Recognizing Dorothy Tankard: A Strong Face for Bath

March is Women’s History Month – .   In the story of our nation, many accounts focus on what men have accomplished.  Many women in the past had to take the back seat when it came to making history – perhaps taking the opportunity to bend their husbands’ ears before deals were made and wars were fought.  Bath, North Carolina seemed a bit progressive in 1921 when all the town council positions were filled by women, albeit only unofficially – it seems their elected husbands didn’t have the time to commit to town business while running their own!  Many town improvements were made during the ladies’ tenure, including a successful campaign to pave a road between Bath and Washington and completion of Bath High School.

As I have been giving some thought about the women who have made their mark on our town, one person kept coming to mind. I want to dedicate this blog in the memory of Dorothy “Dot” Tankard, a modern trailblazer.

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Mrs. Tankard was not only the first site manager of Historic Bath State Historic Site, she was the first woman in the Department of Cultural Resources to be named to that position in all of North Carolina!  One might say that town founder John Lawson put Bath on the map, and so he did, literally speaking – but Mrs. Tankard put our town on the map figuratively!  In fact, she came on the Bath restoration scene when efforts were being made on the local level.  Edmund Harding, a nationally known humorist and speaker, was heading the Beaufort County Historical Society in the 1950s and this group saw to the purchasing and opening of the 1751 Palmer-Marsh and 1830 Bonner Houses in 1962.  The following year, the grassroots preservation effort was rewarded with the acceptance of Bath’s buildings into the system run by the state of North Carolina.

Since I never had the pleasure of knowing Mrs. Tankard, I asked some questions about her legacy of Gerald Butler, the man who followed in her footsteps.  Mr. Butler became the second manager of Historic Bath Site and began his work on the site in 1983 after his tenure at Somerset Place and Historic Halifax.  He was in a unique position to see the impact Mrs. Tankard had on the site, the town of Bath and the state.  He told me that although his feet were larger than hers, he knew he would have a difficult time filling her shoes.  Her mark on Bath as a native and as a proactive champion of the newly formed historic site made her “a strong face for Bath.”  Mr. Butler remarked that “Dot seized what media was available, which was only about three television stations.  I daresay she had more exposure than all the other managers together.”  I cannot say I had ever before given much thought to that fact, but those early managers had the job not just as a manager of day-to-day operations of an already established business – they were basically starting from scratch and had to let the public know that they were here, worth seeing and ready for business! Butler noted that Tankard’s “lack of timidity in front of the camera” would have been necessary to get the public awareness up to a level to begin having sizable visitation at the site.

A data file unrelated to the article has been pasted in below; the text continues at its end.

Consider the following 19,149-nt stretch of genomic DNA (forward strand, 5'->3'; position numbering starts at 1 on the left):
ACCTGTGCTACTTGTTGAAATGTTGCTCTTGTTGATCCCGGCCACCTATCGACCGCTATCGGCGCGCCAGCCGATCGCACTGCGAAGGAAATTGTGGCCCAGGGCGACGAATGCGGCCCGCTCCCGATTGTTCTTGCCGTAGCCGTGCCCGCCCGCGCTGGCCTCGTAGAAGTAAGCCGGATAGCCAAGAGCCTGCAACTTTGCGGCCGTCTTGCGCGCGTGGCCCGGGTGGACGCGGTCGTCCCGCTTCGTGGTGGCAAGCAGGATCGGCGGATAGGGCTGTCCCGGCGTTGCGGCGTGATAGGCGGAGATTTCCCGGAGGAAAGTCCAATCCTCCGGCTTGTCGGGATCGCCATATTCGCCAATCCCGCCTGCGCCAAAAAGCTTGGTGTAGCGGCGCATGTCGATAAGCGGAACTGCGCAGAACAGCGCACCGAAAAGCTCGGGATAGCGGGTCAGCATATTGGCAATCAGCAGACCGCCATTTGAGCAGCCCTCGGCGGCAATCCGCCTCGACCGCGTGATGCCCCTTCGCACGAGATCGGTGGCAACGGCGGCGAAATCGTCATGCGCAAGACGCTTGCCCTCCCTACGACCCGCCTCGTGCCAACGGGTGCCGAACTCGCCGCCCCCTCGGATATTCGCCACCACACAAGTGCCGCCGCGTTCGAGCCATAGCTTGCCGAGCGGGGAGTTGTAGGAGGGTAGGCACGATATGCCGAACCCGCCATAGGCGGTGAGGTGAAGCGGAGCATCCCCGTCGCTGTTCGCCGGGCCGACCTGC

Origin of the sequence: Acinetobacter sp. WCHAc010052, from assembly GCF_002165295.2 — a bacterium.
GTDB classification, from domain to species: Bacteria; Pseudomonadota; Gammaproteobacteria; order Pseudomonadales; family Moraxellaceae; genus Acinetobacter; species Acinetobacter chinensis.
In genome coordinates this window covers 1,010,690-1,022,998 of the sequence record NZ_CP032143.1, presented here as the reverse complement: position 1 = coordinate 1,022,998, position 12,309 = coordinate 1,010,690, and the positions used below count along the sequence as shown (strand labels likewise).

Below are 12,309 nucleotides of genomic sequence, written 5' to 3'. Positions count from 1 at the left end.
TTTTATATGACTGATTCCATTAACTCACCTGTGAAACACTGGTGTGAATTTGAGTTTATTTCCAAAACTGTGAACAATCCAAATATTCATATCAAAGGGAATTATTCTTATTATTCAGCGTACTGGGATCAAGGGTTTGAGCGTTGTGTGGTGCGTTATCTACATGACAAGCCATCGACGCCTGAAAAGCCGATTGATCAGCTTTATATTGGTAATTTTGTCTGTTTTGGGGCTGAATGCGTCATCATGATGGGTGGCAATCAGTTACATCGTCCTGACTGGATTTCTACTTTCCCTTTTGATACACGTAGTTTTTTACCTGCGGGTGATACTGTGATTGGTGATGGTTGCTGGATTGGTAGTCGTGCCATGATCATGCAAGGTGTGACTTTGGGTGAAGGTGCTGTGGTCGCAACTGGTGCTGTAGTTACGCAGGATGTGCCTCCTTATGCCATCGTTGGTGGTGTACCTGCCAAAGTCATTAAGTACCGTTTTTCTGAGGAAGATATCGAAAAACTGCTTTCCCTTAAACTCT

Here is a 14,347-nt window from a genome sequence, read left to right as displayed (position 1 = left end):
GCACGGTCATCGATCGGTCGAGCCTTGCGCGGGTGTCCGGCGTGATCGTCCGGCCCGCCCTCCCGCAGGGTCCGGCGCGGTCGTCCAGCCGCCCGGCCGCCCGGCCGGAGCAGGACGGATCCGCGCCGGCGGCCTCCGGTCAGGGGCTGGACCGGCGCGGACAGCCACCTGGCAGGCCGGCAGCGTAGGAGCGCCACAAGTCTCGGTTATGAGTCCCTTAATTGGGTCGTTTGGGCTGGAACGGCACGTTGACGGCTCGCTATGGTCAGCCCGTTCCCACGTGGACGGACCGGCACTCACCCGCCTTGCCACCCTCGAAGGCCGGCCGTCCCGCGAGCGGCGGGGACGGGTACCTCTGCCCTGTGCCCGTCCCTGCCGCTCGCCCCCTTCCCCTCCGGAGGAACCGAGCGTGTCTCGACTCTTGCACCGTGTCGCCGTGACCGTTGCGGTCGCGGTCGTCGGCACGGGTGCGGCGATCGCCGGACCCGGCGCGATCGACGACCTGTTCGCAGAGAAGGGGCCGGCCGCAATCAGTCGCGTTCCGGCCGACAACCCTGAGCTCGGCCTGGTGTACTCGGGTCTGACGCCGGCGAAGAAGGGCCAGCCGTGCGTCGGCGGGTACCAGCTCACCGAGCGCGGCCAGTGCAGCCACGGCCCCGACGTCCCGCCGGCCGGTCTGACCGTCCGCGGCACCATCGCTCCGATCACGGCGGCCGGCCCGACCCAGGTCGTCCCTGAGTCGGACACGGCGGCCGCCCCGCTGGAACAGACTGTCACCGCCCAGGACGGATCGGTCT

In addition to being present for the creation of a new historic site and assuming the management and all the efforts required to get a new business off and running, Mrs. Tankard was a very active charter member and officer of the Historic Albemarle Tour –    She was also involved in the Ocean Highway Association, which is now defunct.  She was instrumental in the site obtaining about $180,000 in federal grant money to bulkhead Bonner’s Point, which was washing away.


She was here when the c. 1790 Van Der Veer House was moved onto the historic site, a gift from a local family. She was one of the founders of the outdoor drama that ran in Bath from 1977-1986, Blackbeard: Knight of the Black Flag, which was written by Stuart Aronson.   Mr. Butler put it this way: “She was integrally involved in every house on the site except for the Carson Cottage.”  (The Carson Cottage, part of which dates circa 1900, was given to the state by The Historic Bath Foundation, Inc. a decade ago.)


Without naming all the members of Mrs. Tankard’s family, suffice it to say that her legacy has had a far-reaching influence over them.  They continue to have Bath’s best interests at heart, serving on historic boards, helping our site and the local community college with projects, etc.

To date (1962-2015), Historic Bath State Historic Site has only had four managers………does that tell you something of the magic of this place?  As the current person in this lineup, I am indeed grateful that Dot Tankard created such a firm foundation on which we can continue to build Bath’s story for the public to learn from and enjoy.

Leigh Swain, Historic Bath Site Manager June 2007 –

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